It is fraud prevention month in Canada, and to create awareness about potential security weaknesses, the Canadian Anti-Fraud Center and credit card giant MasterCard have released best practices for preventing and reporting scams.
Last year, Canadians made more than 47,000 complaints of identity theft and lost $62 million to identity theft and mass marketing schemes, according to the Nanton News.
To bring that number down, consumers can avoid common scams by regularly monitoring account statements for unauthorized activities and keeping track of credit and debit cards. Making sure to keep credit card and PIN information private can help prevent theft, and consumers should not share that information over email or text message.
Updating or installing anti-malware, anti-spam and firewall software on home computers can help prevent hackers’ attempts at security breaches.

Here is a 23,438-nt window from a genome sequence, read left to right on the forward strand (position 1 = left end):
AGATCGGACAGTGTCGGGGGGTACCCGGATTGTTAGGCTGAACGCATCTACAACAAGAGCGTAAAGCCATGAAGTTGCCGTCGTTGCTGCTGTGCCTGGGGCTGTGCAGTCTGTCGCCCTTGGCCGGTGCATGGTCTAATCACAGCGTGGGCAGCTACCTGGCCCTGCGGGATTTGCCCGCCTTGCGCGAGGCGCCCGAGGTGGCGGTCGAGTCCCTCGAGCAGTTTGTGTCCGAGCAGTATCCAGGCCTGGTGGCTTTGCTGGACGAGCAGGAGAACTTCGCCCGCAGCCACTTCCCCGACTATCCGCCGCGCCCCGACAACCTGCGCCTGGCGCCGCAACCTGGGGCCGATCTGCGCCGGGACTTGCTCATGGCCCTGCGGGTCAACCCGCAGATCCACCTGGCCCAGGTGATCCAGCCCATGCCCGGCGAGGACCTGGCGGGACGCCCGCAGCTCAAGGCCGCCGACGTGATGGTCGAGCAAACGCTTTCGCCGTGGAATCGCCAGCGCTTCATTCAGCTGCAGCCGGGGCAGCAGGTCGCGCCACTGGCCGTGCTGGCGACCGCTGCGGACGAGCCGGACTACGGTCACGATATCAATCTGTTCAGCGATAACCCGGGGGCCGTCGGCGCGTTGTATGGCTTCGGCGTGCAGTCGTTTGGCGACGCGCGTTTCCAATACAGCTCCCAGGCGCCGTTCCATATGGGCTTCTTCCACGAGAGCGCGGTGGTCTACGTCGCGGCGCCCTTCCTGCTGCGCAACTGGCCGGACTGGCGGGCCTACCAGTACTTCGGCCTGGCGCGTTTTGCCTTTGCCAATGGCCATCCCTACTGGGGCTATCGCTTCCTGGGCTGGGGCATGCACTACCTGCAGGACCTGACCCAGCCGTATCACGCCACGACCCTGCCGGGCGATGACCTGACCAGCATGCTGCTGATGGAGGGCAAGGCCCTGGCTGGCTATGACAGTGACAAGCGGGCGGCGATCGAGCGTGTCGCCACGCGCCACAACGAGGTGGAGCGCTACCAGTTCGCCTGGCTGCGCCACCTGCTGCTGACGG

Phishing scams can be avoided if customers avoid making purchases on websites that seem suspicious. MasterCard also advises that consumers stay skeptical about unsolicited emails, text messages and social media messages that ask for payment card or personal information. The company also advises that consumers closely examine links in emails that are from an unknown or invalid source. If a person follows a link to a website and becomes suspicious after entering credit card information for online credit card payment processing, they are advised to immediately contact their card issuer to prevent losses.Back To Blog